We do apprecaite the catch 22, how do you know what to buy you’ve not done the course yet.
- on/off switch
- rear handguard
- two-stage throttle trigger
- safety decals
- chain catcher
- directional exhaust
- anti-vibration mounts
- chain brake
- safety chain/limits kickback
- bar chain cover
These are the standard safety features but there are others, it depends on the make of chainsaw. There may also be other adaptations of these features.
We believe it’s easier to follow someone showing you how to maintain your chainsaw than to read and figure out the manufacturer’s instructions. Also, the odd little quirks with each chainsaw’s can be explained in more detail.
All stickers on a chainsaw must be legible and fully in place. There are some that provide specific safety information. It could be classed as an insurance / HSE fail if they are not in a good readable condition if an accident occurs.
Alkylate fuel is very good and can be left for a long time. However, if you are using a self-mix two-stroke fuel, don’t leave it too long as it can separate. This is not good for the cylinder head.
If you have a chat with your supplier, they might advise you. However, it depends on what you plan to do with it. What you are cutting and how often? The user manual will also have information as to the type and size of the chain. Join in a fabulous Lowe Maintenance course where all will be covered through in detail with different examples to see.
Most suppliers will have a good cleaner available. Although an industrial wet wipe cleans most oils and resins from your chainsaw.
If you find out the size (pitch) of your chain, then you can order the correct sharpening kit or file to match the chain. You will undoubtedly see this on your chainsaw maintenance course.
The fuel filter is a micropore filter and can’t really be cleaned. So if it looks badly stained or you have a problem with the saw, replace it. However, a good clean fuel should keep your filter going for a number of years with no problems.
A full chisel chain is a more aggressive cutter and used normally for fresh-cut wood and pines, it processes wood very well. Although beware that a full chisel can lose its edge easily because it is so aggressive. The semi-chisel is not as aggressive and is used as a general-purpose chain. Depending again on what you are cutting, it can keep its edge a bit better. Our workbooks, provided during the chainsaw maintenance course, demonstrate this with good pictures.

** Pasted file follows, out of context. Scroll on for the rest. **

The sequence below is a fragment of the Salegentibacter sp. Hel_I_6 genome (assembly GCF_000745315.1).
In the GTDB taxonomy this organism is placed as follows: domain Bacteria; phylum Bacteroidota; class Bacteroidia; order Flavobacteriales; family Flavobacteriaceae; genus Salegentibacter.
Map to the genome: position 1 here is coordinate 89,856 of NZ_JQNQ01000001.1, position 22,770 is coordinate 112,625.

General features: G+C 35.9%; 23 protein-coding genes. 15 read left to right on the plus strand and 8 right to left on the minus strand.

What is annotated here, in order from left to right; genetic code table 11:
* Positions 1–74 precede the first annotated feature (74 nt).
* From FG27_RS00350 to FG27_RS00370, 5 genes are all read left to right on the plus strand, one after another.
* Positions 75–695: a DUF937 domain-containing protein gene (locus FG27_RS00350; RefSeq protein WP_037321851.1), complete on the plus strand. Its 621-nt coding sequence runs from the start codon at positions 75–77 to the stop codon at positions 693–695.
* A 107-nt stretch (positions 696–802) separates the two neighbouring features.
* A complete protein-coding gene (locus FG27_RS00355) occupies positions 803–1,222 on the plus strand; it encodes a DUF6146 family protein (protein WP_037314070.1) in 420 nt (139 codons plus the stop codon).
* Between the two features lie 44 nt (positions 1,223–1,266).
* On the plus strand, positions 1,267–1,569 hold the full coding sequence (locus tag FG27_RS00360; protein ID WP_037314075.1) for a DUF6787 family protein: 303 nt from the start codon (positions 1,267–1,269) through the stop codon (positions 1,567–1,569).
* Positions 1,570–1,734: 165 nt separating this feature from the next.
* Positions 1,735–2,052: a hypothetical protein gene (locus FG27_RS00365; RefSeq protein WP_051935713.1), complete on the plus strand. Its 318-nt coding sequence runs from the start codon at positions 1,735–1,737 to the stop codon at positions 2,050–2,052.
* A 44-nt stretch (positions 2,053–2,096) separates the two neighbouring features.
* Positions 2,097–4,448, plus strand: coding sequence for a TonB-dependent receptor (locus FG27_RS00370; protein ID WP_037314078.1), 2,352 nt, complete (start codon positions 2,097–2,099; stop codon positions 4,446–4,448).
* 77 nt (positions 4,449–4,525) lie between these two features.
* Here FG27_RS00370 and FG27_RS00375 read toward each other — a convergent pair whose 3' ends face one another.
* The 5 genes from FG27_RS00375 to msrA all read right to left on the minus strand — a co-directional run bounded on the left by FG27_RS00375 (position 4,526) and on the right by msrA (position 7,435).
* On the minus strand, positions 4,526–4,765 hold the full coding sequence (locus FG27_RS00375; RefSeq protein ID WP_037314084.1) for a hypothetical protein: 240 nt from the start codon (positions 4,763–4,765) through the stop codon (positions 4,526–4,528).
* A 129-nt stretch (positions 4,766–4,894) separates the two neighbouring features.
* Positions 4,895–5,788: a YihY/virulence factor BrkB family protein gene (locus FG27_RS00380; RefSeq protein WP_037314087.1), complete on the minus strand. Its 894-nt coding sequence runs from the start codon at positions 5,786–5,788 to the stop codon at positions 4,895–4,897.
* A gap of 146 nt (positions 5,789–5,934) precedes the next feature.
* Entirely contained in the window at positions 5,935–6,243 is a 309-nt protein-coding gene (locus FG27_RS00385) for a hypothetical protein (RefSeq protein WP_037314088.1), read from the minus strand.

There is no restriction on bar and chainsaw size it’s down to being able to handle it safely. Of course bigger chainsaws are heavier and longer bars are harder to control. However, it is all down to getting the best tool for the job and being able to safely control it.
Anyone who uses chainsaws as a professional must have certificates of competence to be insured
There is no such thing as grandfather rights in the use of chainsaws
Unfortunately, not, because there are many different situatuls and scenarios in using chiansaws. So it is not possible to just have one ticket to cover everything.
Certainly always use a chainsaw oil (not any old engine oil) as the chain oil is designed to stay on the chain for as long as possible. It has very good viscosity when hot.
Of course you should be wearing a helmet to limit injury from falling objects. Purpose brought helmets have combined ear defenders and mesh visor which are compatible so offer the right level of protection.
It depends on your budget, the alkylate fuels are very good and better for your lungs and the environment but can be expensive if you are using a lot.
Normal unleaded petrol is cheaper but has several health issues with it. It may be that the contract or site owner has a preference in which case you may have to follow their guidelines.
If you mean length, it may be stamped on the guide bar or in your user manual. If you are looking for cutter size, then again it may be on the bar or in the user manual, if you are struggling you could speak with your local dealer.
If a nylon filter, you can wash in warm soapy water and leave to dry, before putting back on. However, if a paper or fibre filter, you cannot wash it and has to be replaced if heavily coated with oil.
As the name suggests the bar guides the saw through the cut. If you do not maintain the bar then you will find it harder to cut straight and the bar may fail in a way that can be dangerous to the operator.
If when you are cross-cutting and the wood coming from the chain is like dust not little square chips or you find you are having to push harder on the saw to cut. Then it is time to look at how sharp your chain is.
If you did the City and Guilds tickets and you still have your certificates, then yes, they should still stand. If you can be found on the City and Guilds system, have copies of certificates or your blue book to hand.
The average time to change the sprocket on the chainsaw is two to three full lives of a chain or if the teeth of the sprocket are showing signs of wear and the wear is deeper than 0.5 millimetres.
Ideally, store the chainsaw with the chain brake on due to the nature of the brake spring and the force it is left under when the brake is off.
Some user manuals will describe how to change the cord; you could attend a training course where part of the training involves the replacement of the cord. In most cases, it is not overly hard to do, a bit fiddly but possible.
The best practice is to turn the bar over every time you maintain the saw to even out the wear and prolong the life of the bar.
You can do a bit of formal training but not book for an assessment. If you are cutting on your own land and don’t have a need for insurance, then there is no need for a full course. There are several insurance companies that are happy with formal training. If a certificate of completion is provided, with a date and list with what was covered on the course, this can demonstrate an element of competence